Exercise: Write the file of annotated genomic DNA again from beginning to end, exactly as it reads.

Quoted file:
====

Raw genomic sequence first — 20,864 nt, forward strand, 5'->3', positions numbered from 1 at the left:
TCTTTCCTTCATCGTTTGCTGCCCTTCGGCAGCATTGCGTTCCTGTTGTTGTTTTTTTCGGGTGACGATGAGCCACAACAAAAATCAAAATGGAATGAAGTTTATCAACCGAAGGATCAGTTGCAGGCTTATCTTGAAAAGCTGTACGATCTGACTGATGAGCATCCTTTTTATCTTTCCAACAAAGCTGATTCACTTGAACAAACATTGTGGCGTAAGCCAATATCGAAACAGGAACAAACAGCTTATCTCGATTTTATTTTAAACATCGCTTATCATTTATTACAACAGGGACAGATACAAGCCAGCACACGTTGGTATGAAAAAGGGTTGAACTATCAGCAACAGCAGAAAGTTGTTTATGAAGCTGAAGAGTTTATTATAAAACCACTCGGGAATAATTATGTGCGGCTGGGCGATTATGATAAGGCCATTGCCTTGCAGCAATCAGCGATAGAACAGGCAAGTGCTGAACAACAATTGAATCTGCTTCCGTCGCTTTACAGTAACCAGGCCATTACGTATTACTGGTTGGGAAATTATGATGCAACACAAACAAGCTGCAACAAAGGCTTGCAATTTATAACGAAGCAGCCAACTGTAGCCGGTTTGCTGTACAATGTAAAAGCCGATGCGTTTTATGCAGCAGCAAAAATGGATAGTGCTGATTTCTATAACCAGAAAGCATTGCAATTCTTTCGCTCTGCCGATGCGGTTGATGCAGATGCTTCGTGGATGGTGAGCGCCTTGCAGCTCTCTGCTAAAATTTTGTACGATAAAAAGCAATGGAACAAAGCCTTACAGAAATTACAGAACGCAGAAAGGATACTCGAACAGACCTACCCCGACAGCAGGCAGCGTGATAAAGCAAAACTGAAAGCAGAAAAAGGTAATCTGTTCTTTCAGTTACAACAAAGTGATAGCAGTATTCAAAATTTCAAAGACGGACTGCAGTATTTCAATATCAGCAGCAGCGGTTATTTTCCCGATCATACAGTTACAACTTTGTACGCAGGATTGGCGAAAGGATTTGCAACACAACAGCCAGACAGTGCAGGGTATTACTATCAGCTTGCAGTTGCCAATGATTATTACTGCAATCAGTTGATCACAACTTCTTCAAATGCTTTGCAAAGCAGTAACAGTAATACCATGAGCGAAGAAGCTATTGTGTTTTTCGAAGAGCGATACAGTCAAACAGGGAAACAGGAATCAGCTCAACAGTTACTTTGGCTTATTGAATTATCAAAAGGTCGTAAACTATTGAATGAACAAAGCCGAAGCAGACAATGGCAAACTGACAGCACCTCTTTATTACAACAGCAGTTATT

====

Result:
Raw genomic sequence first — 20,864 nt, forward strand, 5'->3', positions numbered from 1 at the left:
TCTTTCCTTCATCGTTTGCTGCCCTTCGGCAGCATTGCGTTCCTGTTGTTGTTTTTTTCGGGTGACGATGAGCCACAACAAAAATCAAAATGGAATGAAGTTTATCAACCGAAGGATCAGTTGCAGGCTTATCTTGAAAAGCTGTACGATCTGACTGATGAGCATCCTTTTTATCTTTCCAACAAAGCTGATTCACTTGAACAAACATTGTGGCGTAAGCCAATATCGAAACAGGAACAAACAGCTTATCTCGATTTTATTTTAAACATCGCTTATCATTTATTACAACAGGGACAGATACAAGCCAGCACACGTTGGTATGAAAAAGGGTTGAACTATCAGCAACAGCAGAAAGTTGTTTATGAAGCTGAAGAGTTTATTATAAAACCACTCGGGAATAATTATGTGCGGCTGGGCGATTATGATAAGGCCATTGCCTTGCAGCAATCAGCGATAGAACAGGCAAGTGCTGAACAACAATTGAATCTGCTTCCGTCGCTTTACAGTAACCAGGCCATTACGTATTACTGGTTGGGAAATTATGATGCAACACAAACAAGCTGCAACAAAGGCTTGCAATTTATAACGAAGCAGCCAACTGTAGCCGGTTTGCTGTACAATGTAAAAGCCGATGCGTTTTATGCAGCAGCAAAAATGGATAGTGCTGATTTCTATAACCAGAAAGCATTGCAATTCTTTCGCTCTGCCGATGCGGTTGATGCAGATGCTTCGTGGATGGTGAGCGCCTTGCAGCTCTCTGCTAAAATTTTGTACGATAAAAAGCAATGGAACAAAGCCTTACAGAAATTACAGAACGCAGAAAGGATACTCGAACAGACCTACCCCGACAGCAGGCAGCGTGATAAAGCAAAACTGAAAGCAGAAAAAGGTAATCTGTTCTTTCAGTTACAACAAAGTGATAGCAGTATTCAAAATTTCAAAGACGGACTGCAGTATTTCAATATCAGCAGCAGCGGTTATTTTCCCGATCATACAGTTACAACTTTGTACGCAGGATTGGCGAAAGGATTTGCAACACAACAGCCAGACAGTGCAGGGTATTACTATCAGCTTGCAGTTGCCAATGATTATTACTGCAATCAGTTGATCACAACTTCTTCAAATGCTTTGCAAAGCAGTAACAGTAATACCATGAGCGAAGAAGCTATTGTGTTTTTCGAAGAGCGATACAGTCAAACAGGGAAACAGGAATCAGCTCAACAGTTACTTTGGCTTATTGAATTATCAAAAGGTCGTAAACTATTGAATGAACAAAGCCGAAGCAGACAATGGCAAACTGACAGCACCTCTTTATTACAACAGCAGTTATT